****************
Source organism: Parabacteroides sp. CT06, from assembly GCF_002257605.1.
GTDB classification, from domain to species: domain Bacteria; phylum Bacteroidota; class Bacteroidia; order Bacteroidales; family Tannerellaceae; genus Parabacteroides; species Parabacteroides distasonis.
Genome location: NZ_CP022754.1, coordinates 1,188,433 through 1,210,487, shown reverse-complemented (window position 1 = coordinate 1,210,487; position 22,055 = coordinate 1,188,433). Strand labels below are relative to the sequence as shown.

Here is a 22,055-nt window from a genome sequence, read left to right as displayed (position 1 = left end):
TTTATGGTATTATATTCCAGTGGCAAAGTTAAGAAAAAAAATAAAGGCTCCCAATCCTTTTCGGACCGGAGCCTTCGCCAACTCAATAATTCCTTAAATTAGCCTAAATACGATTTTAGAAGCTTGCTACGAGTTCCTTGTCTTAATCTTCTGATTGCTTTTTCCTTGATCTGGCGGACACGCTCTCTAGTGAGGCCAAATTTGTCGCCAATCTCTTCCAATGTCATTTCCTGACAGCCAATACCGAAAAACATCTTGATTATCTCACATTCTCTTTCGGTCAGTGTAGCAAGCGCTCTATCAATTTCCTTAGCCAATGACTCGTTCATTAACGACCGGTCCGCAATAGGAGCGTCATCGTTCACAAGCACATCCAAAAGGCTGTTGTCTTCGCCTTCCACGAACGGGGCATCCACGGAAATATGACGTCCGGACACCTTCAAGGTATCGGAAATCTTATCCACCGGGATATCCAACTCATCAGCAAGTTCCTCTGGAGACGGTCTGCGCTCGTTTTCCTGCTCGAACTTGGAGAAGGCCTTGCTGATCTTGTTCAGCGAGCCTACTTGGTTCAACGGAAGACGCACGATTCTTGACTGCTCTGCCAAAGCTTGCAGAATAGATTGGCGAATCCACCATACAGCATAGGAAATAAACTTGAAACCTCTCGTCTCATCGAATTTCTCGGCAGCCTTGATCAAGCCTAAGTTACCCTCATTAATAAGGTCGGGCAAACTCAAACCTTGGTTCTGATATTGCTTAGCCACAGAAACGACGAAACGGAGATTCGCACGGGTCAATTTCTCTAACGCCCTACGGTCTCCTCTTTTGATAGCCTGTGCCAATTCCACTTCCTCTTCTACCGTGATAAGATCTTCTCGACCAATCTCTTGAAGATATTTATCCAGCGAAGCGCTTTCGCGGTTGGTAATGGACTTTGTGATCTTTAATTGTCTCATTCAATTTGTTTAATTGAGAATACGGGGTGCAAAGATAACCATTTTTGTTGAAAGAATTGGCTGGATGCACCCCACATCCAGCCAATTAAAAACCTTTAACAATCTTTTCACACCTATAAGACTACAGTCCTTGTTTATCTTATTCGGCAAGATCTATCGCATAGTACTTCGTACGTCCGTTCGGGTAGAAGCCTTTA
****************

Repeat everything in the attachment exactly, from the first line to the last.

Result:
Source organism: Parabacteroides sp. CT06, from assembly GCF_002257605.1.
GTDB classification, from domain to species: domain Bacteria; phylum Bacteroidota; class Bacteroidia; order Bacteroidales; family Tannerellaceae; genus Parabacteroides; species Parabacteroides distasonis.
Genome location: NZ_CP022754.1, coordinates 1,188,433 through 1,210,487, shown reverse-complemented (window position 1 = coordinate 1,210,487; position 22,055 = coordinate 1,188,433). Strand labels below are relative to the sequence as shown.

Here is a 22,055-nt window from a genome sequence, read left to right as displayed (position 1 = left end):
TTTATGGTATTATATTCCAGTGGCAAAGTTAAGAAAAAAAATAAAGGCTCCCAATCCTTTTCGGACCGGAGCCTTCGCCAACTCAATAATTCCTTAAATTAGCCTAAATACGATTTTAGAAGCTTGCTACGAGTTCCTTGTCTTAATCTTCTGATTGCTTTTTCCTTGATCTGGCGGACACGCTCTCTAGTGAGGCCAAATTTGTCGCCAATCTCTTCCAATGTCATTTCCTGACAGCCAATACCGAAAAACATCTTGATTATCTCACATTCTCTTTCGGTCAGTGTAGCAAGCGCTCTATCAATTTCCTTAGCCAATGACTCGTTCATTAACGACCGGTCCGCAATAGGAGCGTCATCGTTCACAAGCACATCCAAAAGGCTGTTGTCTTCGCCTTCCACGAACGGGGCATCCACGGAAATATGACGTCCGGACACCTTCAAGGTATCGGAAATCTTATCCACCGGGATATCCAACTCATCAGCAAGTTCCTCTGGAGACGGTCTGCGCTCGTTTTCCTGCTCGAACTTGGAGAAGGCCTTGCTGATCTTGTTCAGCGAGCCTACTTGGTTCAACGGAAGACGCACGATTCTTGACTGCTCTGCCAAAGCTTGCAGAATAGATTGGCGAATCCACCATACAGCATAGGAAATAAACTTGAAACCTCTCGTCTCATCGAATTTCTCGGCAGCCTTGATCAAGCCTAAGTTACCCTCATTAATAAGGTCGGGCAAACTCAAACCTTGGTTCTGATATTGCTTAGCCACAGAAACGACGAAACGGAGATTCGCACGGGTCAATTTCTCTAACGCCCTACGGTCTCCTCTTTTGATAGCCTGTGCCAATTCCACTTCCTCTTCTACCGTGATAAGATCTTCTCGACCAATCTCTTGAAGATATTTATCCAGCGAAGCGCTTTCGCGGTTGGTAATGGACTTTGTGATCTTTAATTGTCTCATTCAATTTGTTTAATTGAGAATACGGGGTGCAAAGATAACCATTTTTGTTGAAAGAATTGGCTGGATGCACCCCACATCCAGCCAATTAAAAACCTTTAACAATCTTTTCACACCTATAAGACTACAGTCCTTGTTTATCTTATTCGGCAAGATCTATCGCATAGTACTTCGTACGTCCGTTCGGGTAGAAGCCTTTA